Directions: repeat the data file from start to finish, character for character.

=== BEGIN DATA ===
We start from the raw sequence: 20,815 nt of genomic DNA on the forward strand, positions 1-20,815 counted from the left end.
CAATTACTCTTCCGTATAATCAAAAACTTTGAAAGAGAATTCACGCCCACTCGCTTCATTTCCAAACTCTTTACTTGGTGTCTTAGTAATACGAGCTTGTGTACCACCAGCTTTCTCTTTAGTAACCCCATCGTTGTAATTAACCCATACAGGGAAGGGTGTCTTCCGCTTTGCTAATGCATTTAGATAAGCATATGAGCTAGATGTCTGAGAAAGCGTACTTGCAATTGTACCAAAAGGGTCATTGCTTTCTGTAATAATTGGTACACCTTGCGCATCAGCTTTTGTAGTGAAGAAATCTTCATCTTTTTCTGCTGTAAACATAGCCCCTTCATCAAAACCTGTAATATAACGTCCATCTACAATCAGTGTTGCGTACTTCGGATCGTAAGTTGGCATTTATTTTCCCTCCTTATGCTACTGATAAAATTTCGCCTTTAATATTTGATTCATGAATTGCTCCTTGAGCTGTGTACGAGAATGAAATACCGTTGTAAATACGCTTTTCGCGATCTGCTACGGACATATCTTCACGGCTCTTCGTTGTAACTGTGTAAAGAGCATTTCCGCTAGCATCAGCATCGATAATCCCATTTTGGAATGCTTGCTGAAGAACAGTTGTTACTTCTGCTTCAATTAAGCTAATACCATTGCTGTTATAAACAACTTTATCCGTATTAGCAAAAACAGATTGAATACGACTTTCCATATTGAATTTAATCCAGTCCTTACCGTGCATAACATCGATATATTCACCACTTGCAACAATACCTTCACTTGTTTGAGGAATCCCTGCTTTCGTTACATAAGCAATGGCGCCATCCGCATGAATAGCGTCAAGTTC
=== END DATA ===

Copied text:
We start from the raw sequence: 20,815 nt of genomic DNA on the forward strand, positions 1-20,815 counted from the left end.
CAATTACTCTTCCGTATAATCAAAAACTTTGAAAGAGAATTCACGCCCACTCGCTTCATTTCCAAACTCTTTACTTGGTGTCTTAGTAATACGAGCTTGTGTACCACCAGCTTTCTCTTTAGTAACCCCATCGTTGTAATTAACCCATACAGGGAAGGGTGTCTTCCGCTTTGCTAATGCATTTAGATAAGCATATGAGCTAGATGTCTGAGAAAGCGTACTTGCAATTGTACCAAAAGGGTCATTGCTTTCTGTAATAATTGGTACACCTTGCGCATCAGCTTTTGTAGTGAAGAAATCTTCATCTTTTTCTGCTGTAAACATAGCCCCTTCATCAAAACCTGTAATATAACGTCCATCTACAATCAGTGTTGCGTACTTCGGATCGTAAGTTGGCATTTATTTTCCCTCCTTATGCTACTGATAAAATTTCGCCTTTAATATTTGATTCATGAATTGCTCCTTGAGCTGTGTACGAGAATGAAATACCGTTGTAAATACGCTTTTCGCGATCTGCTACGGACATATCTTCACGGCTCTTCGTTGTAACTGTGTAAAGAGCATTTCCGCTAGCATCAGCATCGATAATCCCATTTTGGAATGCTTGCTGAAGAACAGTTGTTACTTCTGCTTCAATTAAGCTAATACCATTGCTGTTATAAACAACTTTATCCGTATTAGCAAAAACAGATTGAATACGACTTTCCATATTGAATTTAATCCAGTCCTTACCGTGCATAACATCGATATATTCACCACTTGCAACAATACCTTCACTTGTTTGAGGAATCCCTGCTTTCGTTACATAAGCAATGGCGCCATCCGCATGAATAGCGTCAAGTTC